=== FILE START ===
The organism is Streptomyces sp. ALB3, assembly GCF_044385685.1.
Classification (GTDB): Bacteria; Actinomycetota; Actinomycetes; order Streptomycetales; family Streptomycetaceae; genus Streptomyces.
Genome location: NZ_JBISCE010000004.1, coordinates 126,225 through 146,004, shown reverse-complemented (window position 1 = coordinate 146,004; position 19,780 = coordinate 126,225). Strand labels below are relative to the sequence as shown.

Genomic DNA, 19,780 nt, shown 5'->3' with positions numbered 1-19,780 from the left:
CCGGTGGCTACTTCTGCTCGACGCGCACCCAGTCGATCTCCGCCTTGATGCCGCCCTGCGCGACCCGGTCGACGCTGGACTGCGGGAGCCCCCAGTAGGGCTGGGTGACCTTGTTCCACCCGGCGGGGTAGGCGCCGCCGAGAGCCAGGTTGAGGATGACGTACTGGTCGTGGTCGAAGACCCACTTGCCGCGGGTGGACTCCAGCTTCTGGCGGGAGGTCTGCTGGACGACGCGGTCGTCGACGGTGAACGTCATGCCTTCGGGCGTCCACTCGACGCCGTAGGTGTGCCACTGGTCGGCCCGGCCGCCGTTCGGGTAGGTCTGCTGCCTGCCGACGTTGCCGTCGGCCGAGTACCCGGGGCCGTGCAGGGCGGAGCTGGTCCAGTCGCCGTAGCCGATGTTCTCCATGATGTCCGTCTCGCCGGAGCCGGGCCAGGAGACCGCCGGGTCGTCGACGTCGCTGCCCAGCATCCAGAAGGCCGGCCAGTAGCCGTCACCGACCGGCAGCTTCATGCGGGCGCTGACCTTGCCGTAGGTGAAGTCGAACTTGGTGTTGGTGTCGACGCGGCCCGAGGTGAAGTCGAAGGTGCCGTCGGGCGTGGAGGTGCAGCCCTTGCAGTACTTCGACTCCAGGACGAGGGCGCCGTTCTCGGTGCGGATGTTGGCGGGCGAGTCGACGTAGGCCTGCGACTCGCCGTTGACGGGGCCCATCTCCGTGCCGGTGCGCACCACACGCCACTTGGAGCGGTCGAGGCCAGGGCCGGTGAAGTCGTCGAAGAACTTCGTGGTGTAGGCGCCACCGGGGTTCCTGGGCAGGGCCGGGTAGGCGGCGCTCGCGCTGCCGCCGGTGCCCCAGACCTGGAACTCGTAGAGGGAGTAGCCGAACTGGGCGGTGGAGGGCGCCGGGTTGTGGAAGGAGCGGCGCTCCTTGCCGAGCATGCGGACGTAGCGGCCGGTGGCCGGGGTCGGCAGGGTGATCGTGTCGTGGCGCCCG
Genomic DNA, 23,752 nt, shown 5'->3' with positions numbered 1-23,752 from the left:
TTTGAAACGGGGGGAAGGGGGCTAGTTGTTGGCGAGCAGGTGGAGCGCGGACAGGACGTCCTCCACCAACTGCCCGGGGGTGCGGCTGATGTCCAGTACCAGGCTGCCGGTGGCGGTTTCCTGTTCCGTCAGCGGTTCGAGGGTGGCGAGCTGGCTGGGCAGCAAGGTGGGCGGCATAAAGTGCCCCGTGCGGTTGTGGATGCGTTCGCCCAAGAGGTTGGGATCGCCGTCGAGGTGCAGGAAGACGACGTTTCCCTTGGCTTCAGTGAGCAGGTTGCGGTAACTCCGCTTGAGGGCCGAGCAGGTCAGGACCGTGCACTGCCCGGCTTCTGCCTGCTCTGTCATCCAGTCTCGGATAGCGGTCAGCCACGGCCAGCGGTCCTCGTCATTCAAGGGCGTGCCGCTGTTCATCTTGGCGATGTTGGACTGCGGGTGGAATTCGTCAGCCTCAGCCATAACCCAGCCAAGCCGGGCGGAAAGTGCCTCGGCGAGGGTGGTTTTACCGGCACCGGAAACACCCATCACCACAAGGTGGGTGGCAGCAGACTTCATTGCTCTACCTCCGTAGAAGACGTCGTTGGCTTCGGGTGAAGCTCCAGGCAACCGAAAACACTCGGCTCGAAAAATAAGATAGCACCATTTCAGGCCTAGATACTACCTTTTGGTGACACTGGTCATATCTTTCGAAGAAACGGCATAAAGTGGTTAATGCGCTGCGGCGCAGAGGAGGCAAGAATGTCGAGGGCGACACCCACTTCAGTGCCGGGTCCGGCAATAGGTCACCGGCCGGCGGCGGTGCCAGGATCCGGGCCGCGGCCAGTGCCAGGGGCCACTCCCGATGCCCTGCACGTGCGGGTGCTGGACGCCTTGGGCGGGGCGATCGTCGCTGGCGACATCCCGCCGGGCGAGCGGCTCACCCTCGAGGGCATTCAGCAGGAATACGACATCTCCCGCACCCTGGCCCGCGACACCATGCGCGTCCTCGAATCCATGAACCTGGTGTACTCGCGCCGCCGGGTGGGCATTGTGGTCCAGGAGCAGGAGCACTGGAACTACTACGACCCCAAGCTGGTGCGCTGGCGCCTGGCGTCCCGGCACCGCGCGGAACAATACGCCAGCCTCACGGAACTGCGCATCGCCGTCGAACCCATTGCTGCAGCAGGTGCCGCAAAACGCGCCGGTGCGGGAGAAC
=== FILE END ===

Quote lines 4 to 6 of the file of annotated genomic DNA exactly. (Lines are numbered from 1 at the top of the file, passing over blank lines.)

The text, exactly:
Genomic DNA, 19,780 nt, shown 5'->3' with positions numbered 1-19,780 from the left:
CCGGTGGCTACTTCTGCTCGACGCGCACCCAGTCGATCTCCGCCTTGATGCCGCCCTGCGCGACCCGGTCGACGCTGGACTGCGGGAGCCCCCAGTAGGGCTGGGTGACCTTGTTCCACCCGGCGGGGTAGGCGCCGCCGAGAGCCAGGTTGAGGATGACGTACTGGTCGTGGTCGAAGACCCACTTGCCGCGGGTGGACTCCAGCTTCTGGCGGGAGGTCTGCTGGACGACGCGGTCGTCGACGGTGAACGTCATGCCTTCGGGCGTCCACTCGACGCCGTAGGTGTGCCACTGGTCGGCCCGGCCGCCGTTCGGGTAGGTCTGCTGCCTGCCGACGTTGCCGTCGGCCGAGTACCCGGGGCCGTGCAGGGCGGAGCTGGTCCAGTCGCCGTAGCCGATGTTCTCCATGATGTCCGTCTCGCCGGAGCCGGGCCAGGAGACCGCCGGGTCGTCGACGTCGCTGCCCAGCATCCAGAAGGCCGGCCAGTAGCCGTCACCGACCGGCAGCTTCATGCGGGCGCTGACCTTGCCGTAGGTGAAGTCGAACTTGGTGTTGGTGTCGACGCGGCCCGAGGTGAAGTCGAAGGTGCCGTCGGGCGTGGAGGTGCAGCCCTTGCAGTACTTCGACTCCAGGACGAGGGCGCCGTTCTCGGTGCGGATGTTGGCGGGCGAGTCGACGTAGGCCTGCGACTCGCCGTTGACGGGGCCCATCTCCGTGCCGGTGCGCACCACACGCCACTTGGAGCGGTCGAGGCCAGGGCCGGTGAAGTCGTCGAAGAACTTCGTGGTGTAGGCGCCACCGGGGTTCCTGGGCAGGGCCGGGTAGGCGGCGCTCGCGCTGCCGCCGGTGCCCCAGACCTGGAACTCGTAGAGGGAGTAGCCGAACTGGGCGGTGGAGGGCGCCGGGTTGTGGAAGGAGCGGCGCTCCTTGCCGAGCATGCGGACGTAGCGGCCGGTGGCCGGGGTCGGCAGGGTGATCGTGTCGTGGCGCCCG
Genomic DNA, 23,752 nt, shown 5'->3' with positions numbered 1-23,752 from the left: